Each year at NAHBS, I love how much Geekhouse steps their game up. From brightly-colored fixed gears and track bikes to classic tourers and race-ready cross bike. This year, Geekhouse is unveiling their new Hopedale Disc. By partnering with SRAM, Vittoria and Selle Italia to lace out the builds.
Since it is the North American Handmade Bicycle Show, Geekhouse chose 100% made in the USA tubing, with a mix of True Temper’s S3 and OX Platinum, along with Paragon Machine Works “Low Mount” disc dropouts.
For me, the most notable detail on the bikes are the paint jobs. The paint uses a two-step process. All three show-bikes have a powder-coated base, and then Jordan Low masterfully applied wet paint in geometric patterns. The artwork, done by Adria Klora, was inspired by the Geekhouse HQ (yellow), dazzle camo (blue), and the Zakim Bridge in Boston (red).
The yellow Hopedale Disc will be heading to the owner of Cooks Paint Works in Japan, via Blue Lug Bicycle Shop after the show. The red Hopedale Disc belongs to Kyle B., in Texas, which he gave as a 30th present to himself. The blue Mudville is an extra special bike though, aside from the paint and HED wheels, SRAM Force, and Thomson components, this machine is going to someone close to Geekhouse.
View these bikes this weekend – Geekhouse Bikes is exhibiting at the North American Handmade Bike Show at booth #400.
For those who won’t be in attendance at NAHBS, each bike is highlighted in details through the lens of Heather McGrath. See all three of Geekhouse’s offerings in the Gallery!
I’d like to think the kind of riding my friends and I enjoy would be considered “dumb”. From the freestyle on track bikes, all the way to the trail riding on cross bikes (even road bikes), sometimes, it’s just more fun to use the lesser-capable tool for the job. When Sean from Team Dream asked if Ty, Eric, Kyle and I wanted to ride Backbone trail during my last trip in LA, I said hell yes. Then I asked “which bike should I bring to LA?” The answer was what I had hoped for: cyclocross.
My bike has been through the ringer and it’s still one of my favorites to ride. Climbing some serious mountains, both on sealed and gravel, blasting trails in Texas, Vermont, California, Australia, Minnesota or where ever my travels take me. It’s been the most diverse beast in my stable. This ride however, this ride outdid just about everything else.
The day would be big. 60 miles and 7,500′ of climbing. 85% on dirt. Most of it on legitimate / illegitimate singletrack. There were very few chill spots. This was a MTB ride on 33c tires and drop bars. Even as part of our group passed a guy on a full sus MTB riding a downhill section, the dude had the audacity to label our cross bikes as “cheater bikes”. Ok Mr. fullface helmet and pads.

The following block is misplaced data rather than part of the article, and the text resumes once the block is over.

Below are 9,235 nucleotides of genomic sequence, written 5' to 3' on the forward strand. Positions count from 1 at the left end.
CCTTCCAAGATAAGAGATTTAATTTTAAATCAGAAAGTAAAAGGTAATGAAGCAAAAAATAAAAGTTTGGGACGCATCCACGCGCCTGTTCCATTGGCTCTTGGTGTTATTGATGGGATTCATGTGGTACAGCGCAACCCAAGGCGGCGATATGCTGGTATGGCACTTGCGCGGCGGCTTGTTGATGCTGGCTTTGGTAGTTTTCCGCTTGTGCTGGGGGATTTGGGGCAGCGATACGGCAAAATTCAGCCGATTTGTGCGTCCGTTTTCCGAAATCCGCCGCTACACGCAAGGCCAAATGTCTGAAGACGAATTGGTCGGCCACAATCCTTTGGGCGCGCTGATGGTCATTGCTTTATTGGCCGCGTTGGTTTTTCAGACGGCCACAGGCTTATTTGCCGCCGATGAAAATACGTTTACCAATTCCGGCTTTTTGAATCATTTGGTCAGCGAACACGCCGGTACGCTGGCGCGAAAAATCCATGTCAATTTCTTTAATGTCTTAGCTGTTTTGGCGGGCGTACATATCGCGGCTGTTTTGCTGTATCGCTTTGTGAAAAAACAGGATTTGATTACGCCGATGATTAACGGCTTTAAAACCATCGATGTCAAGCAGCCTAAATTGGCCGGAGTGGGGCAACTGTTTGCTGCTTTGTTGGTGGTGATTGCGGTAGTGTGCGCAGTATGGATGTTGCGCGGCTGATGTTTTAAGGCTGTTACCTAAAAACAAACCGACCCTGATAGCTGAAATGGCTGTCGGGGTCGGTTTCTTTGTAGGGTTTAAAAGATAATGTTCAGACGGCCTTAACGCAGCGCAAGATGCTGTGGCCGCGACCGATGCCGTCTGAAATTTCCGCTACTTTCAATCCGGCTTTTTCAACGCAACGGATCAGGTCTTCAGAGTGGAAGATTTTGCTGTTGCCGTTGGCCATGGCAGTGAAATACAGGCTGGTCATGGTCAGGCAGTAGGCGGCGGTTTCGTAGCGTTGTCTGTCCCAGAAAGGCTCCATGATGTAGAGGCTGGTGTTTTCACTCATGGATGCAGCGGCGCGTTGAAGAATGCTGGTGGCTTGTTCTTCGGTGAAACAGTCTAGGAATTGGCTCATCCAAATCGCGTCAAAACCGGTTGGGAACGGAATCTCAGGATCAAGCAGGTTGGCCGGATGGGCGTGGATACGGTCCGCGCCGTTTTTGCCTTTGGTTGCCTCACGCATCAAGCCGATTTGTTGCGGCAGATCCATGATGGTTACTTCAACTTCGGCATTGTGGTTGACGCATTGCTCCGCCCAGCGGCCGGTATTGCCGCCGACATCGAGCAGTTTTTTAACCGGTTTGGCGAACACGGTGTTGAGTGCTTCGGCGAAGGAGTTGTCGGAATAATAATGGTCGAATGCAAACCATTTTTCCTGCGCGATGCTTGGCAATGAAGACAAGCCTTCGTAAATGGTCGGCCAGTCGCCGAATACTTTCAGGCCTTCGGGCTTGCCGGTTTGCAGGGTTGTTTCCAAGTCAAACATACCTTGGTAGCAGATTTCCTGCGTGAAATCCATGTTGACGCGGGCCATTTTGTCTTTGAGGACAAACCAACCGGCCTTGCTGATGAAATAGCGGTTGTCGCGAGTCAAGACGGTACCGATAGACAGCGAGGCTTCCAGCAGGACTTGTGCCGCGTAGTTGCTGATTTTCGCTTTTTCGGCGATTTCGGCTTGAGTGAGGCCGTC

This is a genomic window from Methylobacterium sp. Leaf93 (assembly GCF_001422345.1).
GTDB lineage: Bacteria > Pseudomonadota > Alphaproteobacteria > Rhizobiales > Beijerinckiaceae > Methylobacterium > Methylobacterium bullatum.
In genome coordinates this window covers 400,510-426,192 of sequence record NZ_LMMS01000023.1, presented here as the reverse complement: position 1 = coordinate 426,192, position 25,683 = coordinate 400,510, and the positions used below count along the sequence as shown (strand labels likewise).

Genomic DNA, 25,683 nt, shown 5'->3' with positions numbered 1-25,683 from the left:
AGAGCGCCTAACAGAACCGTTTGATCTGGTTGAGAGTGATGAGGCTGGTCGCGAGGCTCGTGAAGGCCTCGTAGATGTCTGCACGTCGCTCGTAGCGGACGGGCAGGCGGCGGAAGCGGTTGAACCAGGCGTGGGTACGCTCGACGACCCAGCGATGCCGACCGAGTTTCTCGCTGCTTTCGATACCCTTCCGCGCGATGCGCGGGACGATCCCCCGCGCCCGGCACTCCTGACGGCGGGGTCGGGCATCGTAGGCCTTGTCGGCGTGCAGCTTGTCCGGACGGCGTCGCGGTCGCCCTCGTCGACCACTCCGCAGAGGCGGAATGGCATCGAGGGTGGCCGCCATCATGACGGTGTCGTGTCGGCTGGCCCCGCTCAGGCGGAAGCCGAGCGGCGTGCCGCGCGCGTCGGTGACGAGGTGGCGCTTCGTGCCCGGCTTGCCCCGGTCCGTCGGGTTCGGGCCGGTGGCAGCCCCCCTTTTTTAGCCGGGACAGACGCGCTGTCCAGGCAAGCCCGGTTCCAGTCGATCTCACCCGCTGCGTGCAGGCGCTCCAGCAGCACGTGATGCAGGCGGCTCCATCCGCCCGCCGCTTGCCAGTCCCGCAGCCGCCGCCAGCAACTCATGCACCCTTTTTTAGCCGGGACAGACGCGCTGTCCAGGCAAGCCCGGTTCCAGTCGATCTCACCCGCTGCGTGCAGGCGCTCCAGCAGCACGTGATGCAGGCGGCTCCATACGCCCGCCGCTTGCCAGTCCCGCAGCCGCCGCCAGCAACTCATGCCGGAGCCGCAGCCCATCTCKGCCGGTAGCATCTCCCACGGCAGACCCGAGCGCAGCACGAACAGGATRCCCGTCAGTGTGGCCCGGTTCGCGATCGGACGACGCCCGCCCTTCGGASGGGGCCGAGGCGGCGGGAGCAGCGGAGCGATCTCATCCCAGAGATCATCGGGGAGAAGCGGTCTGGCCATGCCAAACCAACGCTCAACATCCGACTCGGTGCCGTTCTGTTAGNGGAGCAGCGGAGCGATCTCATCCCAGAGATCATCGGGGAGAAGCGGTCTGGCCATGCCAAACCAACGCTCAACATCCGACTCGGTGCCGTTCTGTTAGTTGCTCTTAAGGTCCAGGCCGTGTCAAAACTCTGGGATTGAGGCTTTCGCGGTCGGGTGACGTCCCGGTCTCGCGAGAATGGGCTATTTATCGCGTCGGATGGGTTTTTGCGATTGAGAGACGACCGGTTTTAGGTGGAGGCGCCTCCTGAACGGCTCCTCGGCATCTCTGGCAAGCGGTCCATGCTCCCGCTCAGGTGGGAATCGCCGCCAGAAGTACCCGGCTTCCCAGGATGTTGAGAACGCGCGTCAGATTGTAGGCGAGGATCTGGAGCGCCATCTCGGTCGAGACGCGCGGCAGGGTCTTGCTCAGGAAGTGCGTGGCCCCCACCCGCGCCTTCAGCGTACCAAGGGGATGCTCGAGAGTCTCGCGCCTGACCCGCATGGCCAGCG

For as many fire road climbs, there were 1-track descents. Nothing was too technical or difficult to ride down, but some parts were too steep to climb with a 34/28. To top it off, I broke my fucking pedal in half at mile 20, Eric was just getting over a serious injury from a car hitting him and we were grossly unprepared for the lack of water.
High points: finding water that had been stashed in the bushes for months (the labels were bleached out, condensation formed at the top – i.e. it had been forgotten), the damn Coke machine at the Malibu Creek State Park (make sure you have plenty of $1 bills – I had 10), the subsequent swimming hole and wearing a hip bag, stuffed with a mushy breakfast burrito from Pedalers Fork.
THE HERO OF THE DAY WAS CARLA, SEAN’S GIRLFRIEND FOR DROPPING US OFF AND PICKING US UP!
We started at the Yerba Lot trailhead (one, 10 mile section is closed to bikes, so we had to re-route around that) and ended at the Santa Monica pier inside the photo booth.
I know I post a lot of ride photosets, but this one is not one to be missed! Check out some narrated photos in the Gallery!
Tools of the trade:
Yashica T4 / Kodak Portra 400
Aaron Stinner’s work with Mudfoot and Geoff McFetridge might have been one of the raddest collaborations last year. For those of us who grew up skateboarding, Geoff’s name resonates with unique design and seeing it translated to something we all love – cycling – was both exciting and frustrating. The latter because, well, we couldn’t buy a piece of that pie for ourselves! Seriously, the bikes came out sick!
The most important thing to walk away with from this conversation is that you too can make rad shit happen in your town, with your local artists and your local builders. It just takes initiative.
For more what went into this collaboration, head over to Stinner Frameworks’ blog!
As for more 35mm shots from this ride, they’re coming…
Tuxedos, Jello Shots, Jeff Frane DJing. It was a great time. But damn was it cold….